Classroom Guide: Top Ten Tips for Assessing Project-Based Learning Edutopia
This article from Edutopia features a valuable pdf guide for assessing project-based learning. There's an interesting quote from author and educator Shawn Cornally in this article. He looks at the whole idea of assessment as a tool that he's committed to using to "create learning, instead of just to judge it." It's the connotations provided by the word judge that interest me, because it speaks volumes of how many of our students have come to view their school experiences before the advent of challenge learning. It also says a lot about how there are many teachers out there who have come to perceive schools in the exact same way, and that they are truly interested in moving out of the factory learning mindset. It is our hope that you find the tips and resources in this Edutopia pdf guide helpful and relevant.
posted by Ross Crockett
New Guide Offers Assessment Tips for the Classroom
Recently, I watched a team of ninth-graders share their vision for a city of the future. They had clearly done their research, investigating everything from the politics of ancient Athens to the principles of sustainable design in the 21st century. They summarized their findings online and then took their learning a step further to design a 3-D model of their ideal city.
As their classmates and teachers gathered around the scale model, the young urban designers pointed out the innovative features of their metropolis. Not only were these students able to apply what they had learned, but they did so with passion, eloquence, and creativity -- none of which would have been adequately assessed by a multiple-choice test.
If we hope to offer students more real-world learning experience like this one, we need to be willing to reconsider how we assess learning. It's a big challenge, affecting everything from the daily rhythms of the classroom to time-honored traditions like report cards. Fortunately, there's plenty of help available. Edutopia's brand-new classroom guide -- Top Ten Tips for Project-Based Learning Assessment -- is chock-full of assessment resources and good ideas ready to borrow.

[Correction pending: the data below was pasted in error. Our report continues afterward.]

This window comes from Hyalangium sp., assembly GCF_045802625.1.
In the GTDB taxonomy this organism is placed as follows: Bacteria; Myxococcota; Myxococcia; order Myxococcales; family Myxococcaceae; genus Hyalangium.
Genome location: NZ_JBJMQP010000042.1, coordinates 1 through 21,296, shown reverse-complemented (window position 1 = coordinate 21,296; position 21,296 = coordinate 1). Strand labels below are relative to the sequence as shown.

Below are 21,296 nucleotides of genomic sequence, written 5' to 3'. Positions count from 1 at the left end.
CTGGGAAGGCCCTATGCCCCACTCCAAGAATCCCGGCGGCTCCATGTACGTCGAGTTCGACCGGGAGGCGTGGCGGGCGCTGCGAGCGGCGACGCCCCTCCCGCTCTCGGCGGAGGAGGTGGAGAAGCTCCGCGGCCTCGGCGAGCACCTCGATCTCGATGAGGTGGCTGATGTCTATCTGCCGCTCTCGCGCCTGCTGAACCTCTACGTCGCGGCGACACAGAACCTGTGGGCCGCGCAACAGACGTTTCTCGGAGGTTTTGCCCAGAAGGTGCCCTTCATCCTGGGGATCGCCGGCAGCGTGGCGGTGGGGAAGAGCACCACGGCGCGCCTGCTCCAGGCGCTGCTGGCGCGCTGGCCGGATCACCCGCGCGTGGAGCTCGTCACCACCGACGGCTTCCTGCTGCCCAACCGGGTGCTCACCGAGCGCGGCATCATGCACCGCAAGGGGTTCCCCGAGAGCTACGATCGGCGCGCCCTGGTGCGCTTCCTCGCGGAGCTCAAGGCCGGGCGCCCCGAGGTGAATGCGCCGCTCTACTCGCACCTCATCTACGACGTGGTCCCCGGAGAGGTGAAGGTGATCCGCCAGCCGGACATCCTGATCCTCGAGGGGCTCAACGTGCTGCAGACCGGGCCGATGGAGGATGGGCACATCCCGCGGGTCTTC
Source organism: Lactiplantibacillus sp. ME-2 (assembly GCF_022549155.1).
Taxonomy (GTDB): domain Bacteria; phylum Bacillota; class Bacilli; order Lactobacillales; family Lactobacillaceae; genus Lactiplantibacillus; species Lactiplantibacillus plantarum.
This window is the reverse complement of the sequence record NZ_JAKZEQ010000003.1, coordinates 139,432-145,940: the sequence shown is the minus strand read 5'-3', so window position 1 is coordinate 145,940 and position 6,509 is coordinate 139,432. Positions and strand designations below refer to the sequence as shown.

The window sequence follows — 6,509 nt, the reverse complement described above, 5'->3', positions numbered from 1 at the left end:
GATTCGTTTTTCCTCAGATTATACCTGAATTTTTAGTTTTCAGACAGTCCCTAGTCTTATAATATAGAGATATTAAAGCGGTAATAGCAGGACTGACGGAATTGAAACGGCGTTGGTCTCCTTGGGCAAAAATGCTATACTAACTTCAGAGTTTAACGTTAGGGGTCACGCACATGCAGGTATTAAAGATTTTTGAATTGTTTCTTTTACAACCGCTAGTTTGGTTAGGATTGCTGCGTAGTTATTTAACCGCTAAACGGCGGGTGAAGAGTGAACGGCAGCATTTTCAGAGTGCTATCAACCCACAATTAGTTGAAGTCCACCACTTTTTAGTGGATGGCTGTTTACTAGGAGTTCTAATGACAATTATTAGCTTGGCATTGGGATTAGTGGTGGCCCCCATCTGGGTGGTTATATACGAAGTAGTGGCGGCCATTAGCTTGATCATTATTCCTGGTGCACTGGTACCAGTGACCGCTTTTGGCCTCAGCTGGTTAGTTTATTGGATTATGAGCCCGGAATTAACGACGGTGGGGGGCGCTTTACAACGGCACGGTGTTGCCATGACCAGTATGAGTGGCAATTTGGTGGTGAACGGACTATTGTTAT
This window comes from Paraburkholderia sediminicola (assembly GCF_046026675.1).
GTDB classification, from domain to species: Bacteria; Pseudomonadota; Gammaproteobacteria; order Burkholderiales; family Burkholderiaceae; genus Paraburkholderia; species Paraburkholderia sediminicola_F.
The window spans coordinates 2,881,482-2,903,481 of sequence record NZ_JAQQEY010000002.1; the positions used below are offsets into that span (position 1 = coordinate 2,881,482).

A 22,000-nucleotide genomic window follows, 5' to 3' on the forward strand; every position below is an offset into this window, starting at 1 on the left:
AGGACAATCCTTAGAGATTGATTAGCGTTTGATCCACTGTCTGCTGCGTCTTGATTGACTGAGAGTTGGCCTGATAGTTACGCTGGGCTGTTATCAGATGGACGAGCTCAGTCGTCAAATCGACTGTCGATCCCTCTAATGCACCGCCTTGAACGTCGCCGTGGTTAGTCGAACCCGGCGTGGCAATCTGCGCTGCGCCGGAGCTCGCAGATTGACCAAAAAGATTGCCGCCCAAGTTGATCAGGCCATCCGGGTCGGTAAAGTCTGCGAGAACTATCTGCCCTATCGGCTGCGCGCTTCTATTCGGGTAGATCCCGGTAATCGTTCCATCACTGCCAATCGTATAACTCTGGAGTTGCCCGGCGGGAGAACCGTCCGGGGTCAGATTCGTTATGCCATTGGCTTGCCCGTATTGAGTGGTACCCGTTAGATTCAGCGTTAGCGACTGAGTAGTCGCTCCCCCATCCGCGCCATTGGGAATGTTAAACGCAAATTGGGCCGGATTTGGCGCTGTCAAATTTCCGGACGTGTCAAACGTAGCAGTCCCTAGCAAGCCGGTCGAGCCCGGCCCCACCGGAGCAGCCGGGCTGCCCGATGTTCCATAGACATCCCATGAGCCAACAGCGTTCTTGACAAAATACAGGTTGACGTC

I've organized these tips to follow the arc of a project-first planning, then active learning, then culminating event, and, finally, reflection. At each stage, paying attention to assessment pays dividends. Follow the links in the guide to find videos, online discussions, digital tools, and other resources from educators who have wisdom to share.
Project-based learning and authentic assessment are made for each other. In PBL, students engage in inquiry learning to answer a challenging, real-world question. As a culminating event, students typically share products they have made or information they have learned. Having an audience for these events not only adds motivation but also causes students to defend or explain their thinking.
Not surprisingly, many of the suggestions in this new guide have come from members of the Edutopia community, who tend to be enthusiastic about PBL. These creative educators aren't waiting for sweeping changes to take place on the national education stage. Instead, they're devising their own good assessment strategies now.
For example, teacher and author Shawn Cornally has been on a quest to rethink assessment as a tool "to create learning, instead of just to judge it." He shares his own strategies along with links to other educators who have inspired him.
High school science teacher James Rocco borrows the popular "Cash Cab" format from TV to create engaging, and fast, feedback moments with his students. He explains how in Edutopia's Project-Based Learning group.
Teachers from School of the Future in New York open a window on their comprehensive assessment strategies in Edutopia's newest Schools that Work series. Social studies teacher Andy Snyder has been fielding follow-up questions about the high-performing school's innovative approaches in Edutopia's Assessment group.
Big Questions Ahead
At the national level, conversations about school reform are increasingly focused on assessment. Secretary of Education Arne Duncan has called for rethinking standardized assessment to go beyond narrowly focused bubble tests, and new projects are in the pipeline to build a better system for gauging what students know and can do.
The National Educational Technology Plan, released in November, pulls no punches in explaining why the current system needs to change:
"Most of the assessment done in schools today is after the fact and designed to indicate only whether students have learned. Little is done to assess students' thinking during learning so we can help them learn better."
Those last seven words are worth repeating: so we can help them learn better. That's the real goal of assessment. Getting assessment right takes time, resources, collaboration, and a willingness to rethink some of the most familiar practices of school. But it's worth the effort, according to those who have generously shared their thinking for this guide, because of the benefits for both teaching and learning.
What are your favorite tools and strategies for effective assessment? How do you use assessment to help students take learning to new heights? Please share your ideas so that we can continue learning together.